This case study of a science reform program in the middle grades highlights how the instructional payoff from investments in intensive professional development in science was diminished by 1) teachers leaving the school and 2) assignment of teachers to subjects other than those for which they had received the professional development.
The literature on teacher turnover has traditionally focused on teachers whose destinations are external to the school (be it another school, district or state, or profession). In this article I examine internal turnover that takes place among teachers who remain at their school but change their subject assignments. I analyze the levels, causes, and impacts on school reform of internal turnover within the science faculties at three urban middle schools during 4 years of a whole-school reform program. Major findings include the following: (a) Internal turnover levels are high, higher than external turnover; (b) subject assignments made without regard to both teachers’ subject interests and stability of assignments appear to be the primary causes of internal turnover; (c) district policies allowing elementary-certified teachers to teach any subject foster internal turnover; and (d) internal turnover has serious detrimental impacts on school reform. I identify district and school-level policy options to reduce the level of internal turnover to support reform.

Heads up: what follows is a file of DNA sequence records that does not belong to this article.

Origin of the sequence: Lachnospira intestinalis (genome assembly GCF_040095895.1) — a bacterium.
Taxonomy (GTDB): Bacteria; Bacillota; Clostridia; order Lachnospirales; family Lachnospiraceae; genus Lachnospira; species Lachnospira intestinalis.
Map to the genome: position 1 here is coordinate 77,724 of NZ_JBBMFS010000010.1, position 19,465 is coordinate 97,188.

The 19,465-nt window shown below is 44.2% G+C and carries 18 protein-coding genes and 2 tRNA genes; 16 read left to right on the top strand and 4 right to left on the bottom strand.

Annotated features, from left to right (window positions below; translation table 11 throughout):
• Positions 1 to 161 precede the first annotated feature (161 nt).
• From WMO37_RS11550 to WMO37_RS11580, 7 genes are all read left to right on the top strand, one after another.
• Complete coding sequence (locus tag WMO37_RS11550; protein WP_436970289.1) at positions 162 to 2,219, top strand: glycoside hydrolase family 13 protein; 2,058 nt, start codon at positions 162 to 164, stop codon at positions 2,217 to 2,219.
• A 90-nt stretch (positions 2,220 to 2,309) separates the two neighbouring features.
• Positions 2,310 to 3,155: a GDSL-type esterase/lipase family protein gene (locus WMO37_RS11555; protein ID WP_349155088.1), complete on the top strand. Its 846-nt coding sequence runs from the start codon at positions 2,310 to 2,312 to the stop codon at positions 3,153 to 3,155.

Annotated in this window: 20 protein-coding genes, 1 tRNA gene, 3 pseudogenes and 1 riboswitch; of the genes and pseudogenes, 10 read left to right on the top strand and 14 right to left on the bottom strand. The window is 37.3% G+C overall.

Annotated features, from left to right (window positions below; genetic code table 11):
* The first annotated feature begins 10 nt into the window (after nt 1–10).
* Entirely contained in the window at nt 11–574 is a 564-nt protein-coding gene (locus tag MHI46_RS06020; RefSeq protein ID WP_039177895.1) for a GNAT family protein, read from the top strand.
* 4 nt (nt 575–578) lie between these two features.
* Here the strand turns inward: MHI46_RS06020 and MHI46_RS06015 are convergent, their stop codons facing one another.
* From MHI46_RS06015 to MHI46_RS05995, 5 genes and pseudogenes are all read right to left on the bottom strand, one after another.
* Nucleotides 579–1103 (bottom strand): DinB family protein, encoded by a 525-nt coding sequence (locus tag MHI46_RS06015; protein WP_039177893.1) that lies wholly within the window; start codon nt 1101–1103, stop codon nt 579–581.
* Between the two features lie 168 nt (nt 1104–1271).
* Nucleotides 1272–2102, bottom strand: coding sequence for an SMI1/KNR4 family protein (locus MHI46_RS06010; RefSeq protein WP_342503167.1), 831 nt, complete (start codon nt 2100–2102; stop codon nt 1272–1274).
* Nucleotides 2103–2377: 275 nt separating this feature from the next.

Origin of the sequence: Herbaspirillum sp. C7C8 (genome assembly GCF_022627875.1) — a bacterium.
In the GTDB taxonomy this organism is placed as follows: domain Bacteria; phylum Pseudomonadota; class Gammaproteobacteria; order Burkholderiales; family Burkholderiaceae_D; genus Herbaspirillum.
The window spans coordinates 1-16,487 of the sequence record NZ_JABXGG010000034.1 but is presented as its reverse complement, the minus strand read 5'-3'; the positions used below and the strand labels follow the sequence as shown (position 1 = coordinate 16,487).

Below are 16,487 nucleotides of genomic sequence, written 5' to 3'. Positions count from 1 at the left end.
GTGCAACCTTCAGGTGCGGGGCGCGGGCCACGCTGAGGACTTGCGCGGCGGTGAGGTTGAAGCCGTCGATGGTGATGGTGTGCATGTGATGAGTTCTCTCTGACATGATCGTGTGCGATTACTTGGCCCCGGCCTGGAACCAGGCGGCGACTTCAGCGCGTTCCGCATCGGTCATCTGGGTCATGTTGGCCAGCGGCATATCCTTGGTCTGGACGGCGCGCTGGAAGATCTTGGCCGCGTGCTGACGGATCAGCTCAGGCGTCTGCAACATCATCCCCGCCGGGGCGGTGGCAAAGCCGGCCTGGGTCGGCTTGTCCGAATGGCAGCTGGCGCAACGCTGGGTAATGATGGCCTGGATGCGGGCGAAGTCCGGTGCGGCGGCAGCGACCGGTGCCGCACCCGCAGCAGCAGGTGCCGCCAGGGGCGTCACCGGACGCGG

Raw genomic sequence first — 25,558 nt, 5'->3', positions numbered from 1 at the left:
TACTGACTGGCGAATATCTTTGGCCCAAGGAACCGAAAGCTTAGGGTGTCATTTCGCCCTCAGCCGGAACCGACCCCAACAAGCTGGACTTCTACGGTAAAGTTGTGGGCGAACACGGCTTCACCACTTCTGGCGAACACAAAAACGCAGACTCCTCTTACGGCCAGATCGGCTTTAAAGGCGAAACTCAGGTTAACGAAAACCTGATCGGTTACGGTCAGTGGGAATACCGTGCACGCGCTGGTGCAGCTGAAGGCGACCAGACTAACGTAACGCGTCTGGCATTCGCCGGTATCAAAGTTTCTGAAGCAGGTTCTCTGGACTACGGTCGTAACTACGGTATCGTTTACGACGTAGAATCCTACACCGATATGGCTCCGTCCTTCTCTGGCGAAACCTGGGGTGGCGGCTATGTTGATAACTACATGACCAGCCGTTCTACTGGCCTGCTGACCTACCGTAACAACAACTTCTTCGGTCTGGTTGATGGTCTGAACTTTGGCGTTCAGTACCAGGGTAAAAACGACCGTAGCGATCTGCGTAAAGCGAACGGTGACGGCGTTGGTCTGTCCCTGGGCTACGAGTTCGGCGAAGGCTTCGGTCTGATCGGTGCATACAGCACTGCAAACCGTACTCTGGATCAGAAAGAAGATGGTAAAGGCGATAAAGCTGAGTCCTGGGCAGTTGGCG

Download the full report, “Teacher Turnover in Urban Middle Schools”. Ruby, A. (2002). Internal teacher turnover in urban middle school reform. Journal of Education for Students Placed at Risk, 7(4): 379-406. Available online here from the original publisher.